5 ways to get a job while visiting Australia
If you’ve decided you want to break even on your trip to Australia – or at least earn money while beefing up your resumé – then there’s no better way to immerse yourself in the Australian way of life than with a working holiday.
By Jonathan Porter
From mixing cocktails in a glamorous city bar and rounding up cattle on a 10,000-hectare (24,000- acre) farm in Queensland, to crewing on a dive boat on the Great Barrier Reef, there are literally thousands of jobs open to you on a working holiday in Australia.
In 2015, more than 200,000 visitors took advantage of different types of working holiday visas, which enable people from eligible countries aged 18-30 to work for up to a year while in Australia – and up to two years if you work in a rural area for part of the time.
Holidaymakers from countries as diverse as the UK, Taiwan, Germany, South Korea and France work their way around the country enjoying the nation’s beaches, vibrant nightlife and memorable landscapes.
Here are the top five ways of securing work while on holiday in Australia.
1. Guaranteed Job On Arrival
This mode of travel is ideal for younger, first-time and/or solo travellers. You might be looking for an au pair position with AIFS, or room and board on a farm as a jackaroo or jillaroo, or you may want to stay and work at a resort. If so, Australian Working Adventures are experts at this type of travel – helping over 10,000 holidaymakers find work.
You will generally be picked up and dropped off at the airport, have room and board included in your pay and only stay in one place, but will still be immersed in the Australian way of life and get to know the locals.
2. Job-Finding Support On The Ground
This is a more flexible approach that offers short stays and support to find work. For example, you can stay for two to seven nights in Sydney and be put in touch with local employers and have your airport transfers looked after.
It’s a great way to travel around Australia, work, and get a flavour of different regions and perhaps even consider a longer stay.
Base Backpackers, Work n Holiday, and The Global Work & Travel Co. are organisations that specialises in this “job fair”-style support. They offer different packages, but all help you find a job in areas ranging from fruit picking to IT to construction, and they will help with everything from finding the hottest party in town to setting up a bank account and a SIM card for your phone. They will even help you get discounted trade certificates and refunds on taxes when it’s time to go home.
3. Hit The Ground Running – There's An App For That
Use an app like iBackpacker, or websites including Backpacker Job Board, both of which specifically target working holidaymakers. iBackpacker is an easy-to-use app that connects you with employers around Australia. Just input your details, job preferences and city or state in which you’d like to work and then connect with thousands of potential employers.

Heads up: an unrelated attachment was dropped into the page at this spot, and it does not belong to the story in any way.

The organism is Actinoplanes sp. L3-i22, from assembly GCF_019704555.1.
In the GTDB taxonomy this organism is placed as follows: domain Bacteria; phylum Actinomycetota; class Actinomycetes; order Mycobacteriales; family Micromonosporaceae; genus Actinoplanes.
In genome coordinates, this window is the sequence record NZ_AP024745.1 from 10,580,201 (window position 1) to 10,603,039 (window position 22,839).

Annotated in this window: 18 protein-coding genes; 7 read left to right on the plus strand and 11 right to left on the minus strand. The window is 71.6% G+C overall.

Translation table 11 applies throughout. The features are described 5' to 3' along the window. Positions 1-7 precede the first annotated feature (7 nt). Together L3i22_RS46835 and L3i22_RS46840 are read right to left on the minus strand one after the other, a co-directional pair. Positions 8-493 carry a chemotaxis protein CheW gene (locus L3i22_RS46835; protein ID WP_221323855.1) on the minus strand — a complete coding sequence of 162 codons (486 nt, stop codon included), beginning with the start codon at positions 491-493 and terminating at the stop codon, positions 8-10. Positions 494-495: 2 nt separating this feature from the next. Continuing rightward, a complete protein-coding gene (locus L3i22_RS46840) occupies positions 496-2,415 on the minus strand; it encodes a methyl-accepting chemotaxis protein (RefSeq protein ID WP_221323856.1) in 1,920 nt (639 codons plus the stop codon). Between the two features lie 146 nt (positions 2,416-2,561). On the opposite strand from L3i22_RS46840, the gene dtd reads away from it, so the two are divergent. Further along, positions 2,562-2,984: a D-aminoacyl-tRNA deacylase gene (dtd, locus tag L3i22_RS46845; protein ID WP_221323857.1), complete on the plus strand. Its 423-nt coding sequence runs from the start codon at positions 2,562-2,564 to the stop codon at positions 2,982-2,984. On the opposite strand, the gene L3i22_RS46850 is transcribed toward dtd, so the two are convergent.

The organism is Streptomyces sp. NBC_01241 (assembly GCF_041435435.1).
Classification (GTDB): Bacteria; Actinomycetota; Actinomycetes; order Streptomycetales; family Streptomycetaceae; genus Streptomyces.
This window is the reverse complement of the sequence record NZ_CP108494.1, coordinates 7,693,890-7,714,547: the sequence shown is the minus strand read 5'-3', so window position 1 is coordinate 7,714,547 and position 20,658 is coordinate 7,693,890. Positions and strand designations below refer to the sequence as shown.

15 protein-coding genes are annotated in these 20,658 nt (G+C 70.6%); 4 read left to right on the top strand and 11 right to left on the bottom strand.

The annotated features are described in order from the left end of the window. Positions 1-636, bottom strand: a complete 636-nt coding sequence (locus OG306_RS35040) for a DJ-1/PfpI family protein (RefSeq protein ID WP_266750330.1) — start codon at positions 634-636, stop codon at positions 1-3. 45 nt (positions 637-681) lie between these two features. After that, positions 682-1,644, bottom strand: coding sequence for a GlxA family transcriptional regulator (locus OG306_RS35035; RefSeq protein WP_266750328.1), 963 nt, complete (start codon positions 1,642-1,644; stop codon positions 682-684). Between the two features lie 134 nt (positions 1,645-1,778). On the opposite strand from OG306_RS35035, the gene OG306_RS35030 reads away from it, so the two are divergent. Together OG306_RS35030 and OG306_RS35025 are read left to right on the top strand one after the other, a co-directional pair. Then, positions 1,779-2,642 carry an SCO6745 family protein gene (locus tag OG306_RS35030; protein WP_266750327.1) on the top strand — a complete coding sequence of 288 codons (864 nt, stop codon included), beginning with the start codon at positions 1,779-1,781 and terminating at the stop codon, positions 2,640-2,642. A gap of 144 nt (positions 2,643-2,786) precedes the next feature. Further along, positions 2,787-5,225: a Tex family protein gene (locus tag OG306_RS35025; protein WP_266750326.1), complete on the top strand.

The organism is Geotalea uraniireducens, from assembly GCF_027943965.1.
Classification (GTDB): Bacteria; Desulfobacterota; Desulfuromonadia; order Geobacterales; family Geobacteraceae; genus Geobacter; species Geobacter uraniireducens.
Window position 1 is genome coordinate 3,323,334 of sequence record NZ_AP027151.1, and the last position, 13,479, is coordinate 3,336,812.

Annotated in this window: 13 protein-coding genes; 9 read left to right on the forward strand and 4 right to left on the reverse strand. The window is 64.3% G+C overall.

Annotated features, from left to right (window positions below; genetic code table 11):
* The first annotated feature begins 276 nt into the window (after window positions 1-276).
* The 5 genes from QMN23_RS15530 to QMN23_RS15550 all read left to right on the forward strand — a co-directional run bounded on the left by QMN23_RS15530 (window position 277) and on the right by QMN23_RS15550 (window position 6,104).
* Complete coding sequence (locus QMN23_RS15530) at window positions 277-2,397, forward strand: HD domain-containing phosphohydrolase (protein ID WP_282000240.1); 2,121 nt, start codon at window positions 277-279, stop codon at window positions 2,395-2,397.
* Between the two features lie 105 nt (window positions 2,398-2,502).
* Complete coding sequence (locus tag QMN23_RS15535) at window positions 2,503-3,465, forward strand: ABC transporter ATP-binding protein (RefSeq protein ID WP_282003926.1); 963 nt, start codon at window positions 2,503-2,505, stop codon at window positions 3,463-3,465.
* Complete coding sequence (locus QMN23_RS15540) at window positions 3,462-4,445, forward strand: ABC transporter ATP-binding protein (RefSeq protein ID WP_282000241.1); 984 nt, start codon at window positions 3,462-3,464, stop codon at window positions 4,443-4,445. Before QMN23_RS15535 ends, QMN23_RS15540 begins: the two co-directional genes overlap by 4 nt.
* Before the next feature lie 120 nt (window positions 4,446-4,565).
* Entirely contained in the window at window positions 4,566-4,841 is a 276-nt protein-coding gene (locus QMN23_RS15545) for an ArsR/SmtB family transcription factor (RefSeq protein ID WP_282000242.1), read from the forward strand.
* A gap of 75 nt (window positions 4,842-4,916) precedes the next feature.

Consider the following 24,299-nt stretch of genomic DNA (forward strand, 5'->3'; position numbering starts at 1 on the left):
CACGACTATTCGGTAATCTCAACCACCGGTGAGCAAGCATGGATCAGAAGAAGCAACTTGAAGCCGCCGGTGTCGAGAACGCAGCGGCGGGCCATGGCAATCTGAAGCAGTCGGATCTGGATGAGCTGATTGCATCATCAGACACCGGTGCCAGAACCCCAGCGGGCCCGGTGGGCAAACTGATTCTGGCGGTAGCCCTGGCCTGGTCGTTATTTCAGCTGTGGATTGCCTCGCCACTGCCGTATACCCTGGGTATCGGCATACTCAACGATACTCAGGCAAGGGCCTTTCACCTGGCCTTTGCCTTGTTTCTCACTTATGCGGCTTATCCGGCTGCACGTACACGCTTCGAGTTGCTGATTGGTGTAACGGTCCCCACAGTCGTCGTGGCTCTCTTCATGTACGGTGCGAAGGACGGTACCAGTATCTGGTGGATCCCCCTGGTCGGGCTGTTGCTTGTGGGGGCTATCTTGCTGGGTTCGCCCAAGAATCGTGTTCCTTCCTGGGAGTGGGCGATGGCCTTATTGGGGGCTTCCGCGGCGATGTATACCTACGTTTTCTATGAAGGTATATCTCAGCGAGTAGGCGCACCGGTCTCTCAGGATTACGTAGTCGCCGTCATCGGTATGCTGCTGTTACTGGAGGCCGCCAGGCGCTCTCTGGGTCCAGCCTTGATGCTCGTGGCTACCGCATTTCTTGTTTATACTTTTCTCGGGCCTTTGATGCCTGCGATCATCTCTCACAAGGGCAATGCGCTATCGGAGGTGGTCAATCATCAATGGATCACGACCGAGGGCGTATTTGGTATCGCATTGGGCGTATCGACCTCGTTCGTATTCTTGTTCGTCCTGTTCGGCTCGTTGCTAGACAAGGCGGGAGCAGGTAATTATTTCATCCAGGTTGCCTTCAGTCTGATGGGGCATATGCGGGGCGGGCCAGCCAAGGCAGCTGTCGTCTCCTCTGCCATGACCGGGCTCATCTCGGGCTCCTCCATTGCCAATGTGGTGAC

From fruit picking to bar work to marketing, you can find a suitable job paying good wages. To find out more, go to ibackpacker.com.au or download the iBackpacker app at the Google App on iTunes. These services will allow you to access businesses specifically seeking working holiday employees. You will, however, have to reach out to employers and handle taxation and other paperwork by yourself.
4. Secure A Job Before You Leave Home
It might suit you to you make contact with Australian employers and have a job organised for you when you arrive. This tactic is perfect if you are a serious, slightly older traveller who knows what you want: if there’s no job, there’s no trip. It’s also a great approach if you’re a skilled worker who has specific career or professional development goals to achieve during your trip to Australia.
This approach enables you to sort out your own accommodation and itinerary for your down time while living as a local and immersing yourself in the nation’s way of life. Australian job search engines Seek and Career One will get you started, or you can find a recruiter in your field. If applying for jobs seems daunting, or you aren’t sure where to start, cultural exchange programs such as Alliance Abroad can help. Programs like this can assist with resume preparation (ideal when English isn’t your first language), matching with suitable employers and interview preparation.
5. Get Work Along The Way
For those who prefer an unstructured approach to travel, it’s possible to check into your accommodation and hit the employment boards or follow leads on the ground. This cross-your-fingers approach could lead to high adventure – literally – perhaps as a lift operator in the nation’s ski fields. Or you may prefer to lead a tour on a barely populated island off the Tasmanian coast, or crew a yacht through the Whitsunday Islands.
This approach is for you if the journey is more important than the destination, and the kind of work you do or your bank balance is less important than seeing Australia in many different ways.
Leads could come from anywhere, so perhaps check into a YHA hostel and check out the notice board, get a job behind a bar and keep your ears open, all while keeping on top of jobs on Seek and Career One.
There’s also the national Harvest Trail. The Australian Government has compiled a Harvest Guide for travellers who want to help gather the bounty of a rich but slightly labour-hungry nation. The guide details when particular crops are harvested and the nearest city or town.
Whether you’d like to help pick grapes in the Adelaide Hills, cut flowers in Sydney or gather pineapples on the Sunshine Coast, there is year-round work in Australia on the Harvest Trail.
For more information about the types of working holiday visas and your nation’s eligibility, see here.